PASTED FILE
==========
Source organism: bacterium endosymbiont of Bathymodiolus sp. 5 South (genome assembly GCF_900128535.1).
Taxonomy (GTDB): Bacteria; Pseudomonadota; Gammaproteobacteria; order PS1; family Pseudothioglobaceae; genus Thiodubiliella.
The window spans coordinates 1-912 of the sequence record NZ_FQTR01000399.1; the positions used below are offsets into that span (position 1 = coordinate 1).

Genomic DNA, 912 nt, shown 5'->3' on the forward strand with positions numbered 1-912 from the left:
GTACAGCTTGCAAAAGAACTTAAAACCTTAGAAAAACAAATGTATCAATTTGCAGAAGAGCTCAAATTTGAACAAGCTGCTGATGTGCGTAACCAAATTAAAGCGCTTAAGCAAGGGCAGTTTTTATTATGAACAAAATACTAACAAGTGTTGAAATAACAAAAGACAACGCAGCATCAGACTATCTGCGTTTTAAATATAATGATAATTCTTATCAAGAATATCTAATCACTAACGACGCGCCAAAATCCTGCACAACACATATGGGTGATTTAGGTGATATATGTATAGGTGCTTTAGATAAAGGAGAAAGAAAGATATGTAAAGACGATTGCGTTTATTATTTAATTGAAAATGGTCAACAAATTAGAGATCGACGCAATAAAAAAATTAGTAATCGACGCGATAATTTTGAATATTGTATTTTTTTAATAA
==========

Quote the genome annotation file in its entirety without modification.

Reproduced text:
Source organism: bacterium endosymbiont of Bathymodiolus sp. 5 South (genome assembly GCF_900128535.1).
Taxonomy (GTDB): Bacteria; Pseudomonadota; Gammaproteobacteria; order PS1; family Pseudothioglobaceae; genus Thiodubiliella.
The window spans coordinates 1-912 of the sequence record NZ_FQTR01000399.1; the positions used below are offsets into that span (position 1 = coordinate 1).

Genomic DNA, 912 nt, shown 5'->3' on the forward strand with positions numbered 1-912 from the left:
GTACAGCTTGCAAAAGAACTTAAAACCTTAGAAAAACAAATGTATCAATTTGCAGAAGAGCTCAAATTTGAACAAGCTGCTGATGTGCGTAACCAAATTAAAGCGCTTAAGCAAGGGCAGTTTTTATTATGAACAAAATACTAACAAGTGTTGAAATAACAAAAGACAACGCAGCATCAGACTATCTGCGTTTTAAATATAATGATAATTCTTATCAAGAATATCTAATCACTAACGACGCGCCAAAATCCTGCACAACACATATGGGTGATTTAGGTGATATATGTATAGGTGCTTTAGATAAAGGAGAAAGAAAGATATGTAAAGACGATTGCGTTTATTATTTAATTGAAAATGGTCAACAAATTAGAGATCGACGCAATAAAAAAATTAGTAATCGACGCGATAATTTTGAATATTGTATTTTTTTAATAA